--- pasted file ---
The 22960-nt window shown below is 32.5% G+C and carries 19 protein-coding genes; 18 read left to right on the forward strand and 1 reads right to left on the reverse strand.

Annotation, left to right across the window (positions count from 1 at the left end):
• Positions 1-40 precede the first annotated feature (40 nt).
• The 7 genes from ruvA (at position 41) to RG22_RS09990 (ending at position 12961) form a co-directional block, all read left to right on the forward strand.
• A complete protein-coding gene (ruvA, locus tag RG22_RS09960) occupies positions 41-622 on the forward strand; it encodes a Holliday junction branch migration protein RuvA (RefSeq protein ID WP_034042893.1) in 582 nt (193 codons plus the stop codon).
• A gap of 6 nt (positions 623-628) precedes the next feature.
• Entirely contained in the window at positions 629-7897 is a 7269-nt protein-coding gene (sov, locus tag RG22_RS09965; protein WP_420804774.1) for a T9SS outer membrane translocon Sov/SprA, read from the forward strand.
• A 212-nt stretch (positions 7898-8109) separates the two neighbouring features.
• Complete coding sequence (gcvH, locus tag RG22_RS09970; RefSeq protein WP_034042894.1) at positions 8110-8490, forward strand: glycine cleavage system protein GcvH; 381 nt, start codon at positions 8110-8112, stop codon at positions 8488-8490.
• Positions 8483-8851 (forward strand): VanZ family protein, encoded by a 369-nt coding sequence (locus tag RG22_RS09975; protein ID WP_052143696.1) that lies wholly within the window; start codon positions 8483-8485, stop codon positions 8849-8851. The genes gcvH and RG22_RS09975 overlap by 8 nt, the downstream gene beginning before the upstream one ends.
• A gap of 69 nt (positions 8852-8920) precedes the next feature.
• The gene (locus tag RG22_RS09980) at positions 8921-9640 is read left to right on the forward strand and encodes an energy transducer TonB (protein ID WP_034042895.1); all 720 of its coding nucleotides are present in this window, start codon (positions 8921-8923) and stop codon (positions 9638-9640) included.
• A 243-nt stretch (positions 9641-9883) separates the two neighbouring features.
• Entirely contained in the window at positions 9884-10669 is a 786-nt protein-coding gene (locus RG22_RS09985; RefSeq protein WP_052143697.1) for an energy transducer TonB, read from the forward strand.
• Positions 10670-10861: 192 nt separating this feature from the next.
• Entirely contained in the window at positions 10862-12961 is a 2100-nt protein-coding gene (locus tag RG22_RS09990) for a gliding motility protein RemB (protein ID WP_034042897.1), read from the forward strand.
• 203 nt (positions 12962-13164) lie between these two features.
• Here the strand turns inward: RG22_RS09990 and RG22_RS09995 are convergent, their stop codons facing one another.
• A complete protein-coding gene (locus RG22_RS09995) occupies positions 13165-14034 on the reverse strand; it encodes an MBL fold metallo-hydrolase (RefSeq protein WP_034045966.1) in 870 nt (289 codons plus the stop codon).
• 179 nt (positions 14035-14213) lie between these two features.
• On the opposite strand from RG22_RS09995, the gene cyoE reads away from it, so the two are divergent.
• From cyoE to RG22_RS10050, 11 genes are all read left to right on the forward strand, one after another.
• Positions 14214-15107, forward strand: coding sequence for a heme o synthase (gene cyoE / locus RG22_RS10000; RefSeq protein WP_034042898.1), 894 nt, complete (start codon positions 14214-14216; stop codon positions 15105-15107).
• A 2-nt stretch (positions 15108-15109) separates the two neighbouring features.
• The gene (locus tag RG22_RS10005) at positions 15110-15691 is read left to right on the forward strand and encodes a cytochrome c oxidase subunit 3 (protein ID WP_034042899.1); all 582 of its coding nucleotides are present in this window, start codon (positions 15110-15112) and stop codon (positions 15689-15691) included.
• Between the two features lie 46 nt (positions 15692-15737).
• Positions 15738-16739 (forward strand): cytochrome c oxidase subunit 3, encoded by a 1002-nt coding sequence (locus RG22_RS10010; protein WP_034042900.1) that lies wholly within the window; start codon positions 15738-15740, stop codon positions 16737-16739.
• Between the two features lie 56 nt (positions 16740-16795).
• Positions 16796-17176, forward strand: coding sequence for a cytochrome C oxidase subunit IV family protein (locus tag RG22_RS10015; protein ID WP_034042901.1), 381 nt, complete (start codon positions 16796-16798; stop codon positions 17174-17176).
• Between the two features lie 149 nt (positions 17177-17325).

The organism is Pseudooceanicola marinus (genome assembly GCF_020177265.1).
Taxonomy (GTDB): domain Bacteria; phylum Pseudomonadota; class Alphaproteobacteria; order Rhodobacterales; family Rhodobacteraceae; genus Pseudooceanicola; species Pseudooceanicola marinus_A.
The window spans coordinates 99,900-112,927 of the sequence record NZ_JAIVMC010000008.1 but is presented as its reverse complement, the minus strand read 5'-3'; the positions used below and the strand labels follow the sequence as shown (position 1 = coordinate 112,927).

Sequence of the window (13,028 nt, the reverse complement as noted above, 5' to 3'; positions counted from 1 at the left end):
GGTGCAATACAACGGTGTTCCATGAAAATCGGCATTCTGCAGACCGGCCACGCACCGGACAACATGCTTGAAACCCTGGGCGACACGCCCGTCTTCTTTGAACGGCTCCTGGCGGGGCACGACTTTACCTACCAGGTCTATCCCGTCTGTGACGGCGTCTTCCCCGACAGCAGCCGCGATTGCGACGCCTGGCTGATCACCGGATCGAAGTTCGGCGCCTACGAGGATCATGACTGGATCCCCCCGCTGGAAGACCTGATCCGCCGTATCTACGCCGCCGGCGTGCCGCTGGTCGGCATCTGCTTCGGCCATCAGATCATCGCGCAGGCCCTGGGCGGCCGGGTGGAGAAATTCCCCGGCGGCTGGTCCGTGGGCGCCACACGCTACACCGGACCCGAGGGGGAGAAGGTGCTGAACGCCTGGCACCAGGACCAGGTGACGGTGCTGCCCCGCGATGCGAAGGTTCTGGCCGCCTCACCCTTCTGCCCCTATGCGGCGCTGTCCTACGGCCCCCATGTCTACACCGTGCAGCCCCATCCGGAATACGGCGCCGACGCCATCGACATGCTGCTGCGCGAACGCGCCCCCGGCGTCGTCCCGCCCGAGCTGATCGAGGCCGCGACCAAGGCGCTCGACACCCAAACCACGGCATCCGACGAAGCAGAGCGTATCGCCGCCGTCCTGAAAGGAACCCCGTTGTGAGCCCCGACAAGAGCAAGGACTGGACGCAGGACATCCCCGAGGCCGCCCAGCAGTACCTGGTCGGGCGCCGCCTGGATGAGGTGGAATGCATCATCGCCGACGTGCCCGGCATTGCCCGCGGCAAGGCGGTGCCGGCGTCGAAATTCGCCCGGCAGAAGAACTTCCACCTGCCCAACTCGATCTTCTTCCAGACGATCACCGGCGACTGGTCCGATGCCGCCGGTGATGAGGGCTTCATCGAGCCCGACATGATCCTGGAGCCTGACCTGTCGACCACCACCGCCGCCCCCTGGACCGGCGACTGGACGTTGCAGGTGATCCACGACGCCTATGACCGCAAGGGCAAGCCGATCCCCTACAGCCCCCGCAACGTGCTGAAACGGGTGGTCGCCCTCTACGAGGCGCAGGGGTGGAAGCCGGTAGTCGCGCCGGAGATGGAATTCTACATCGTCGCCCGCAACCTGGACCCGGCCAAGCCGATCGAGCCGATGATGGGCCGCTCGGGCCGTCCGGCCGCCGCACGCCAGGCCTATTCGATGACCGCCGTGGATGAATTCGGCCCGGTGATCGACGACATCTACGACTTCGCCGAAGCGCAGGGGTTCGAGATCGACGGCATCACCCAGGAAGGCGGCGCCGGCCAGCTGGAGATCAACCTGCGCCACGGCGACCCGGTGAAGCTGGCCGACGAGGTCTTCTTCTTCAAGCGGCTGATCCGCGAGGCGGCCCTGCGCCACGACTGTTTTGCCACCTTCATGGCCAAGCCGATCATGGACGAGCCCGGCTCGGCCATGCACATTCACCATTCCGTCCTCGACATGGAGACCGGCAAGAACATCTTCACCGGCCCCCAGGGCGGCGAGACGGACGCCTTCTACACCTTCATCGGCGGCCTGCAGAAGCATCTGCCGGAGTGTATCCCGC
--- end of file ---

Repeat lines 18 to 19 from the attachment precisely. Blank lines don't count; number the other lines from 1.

• Here the strand turns inward: RG22_RS09990 and RG22_RS09995 are convergent, their stop codons facing one another.
• A complete protein-coding gene (locus RG22_RS09995) occupies positions 13165-14034 on the reverse strand; it encodes an MBL fold metallo-hydrolase (RefSeq protein WP_034045966.1) in 870 nt (289 codons plus the stop codon).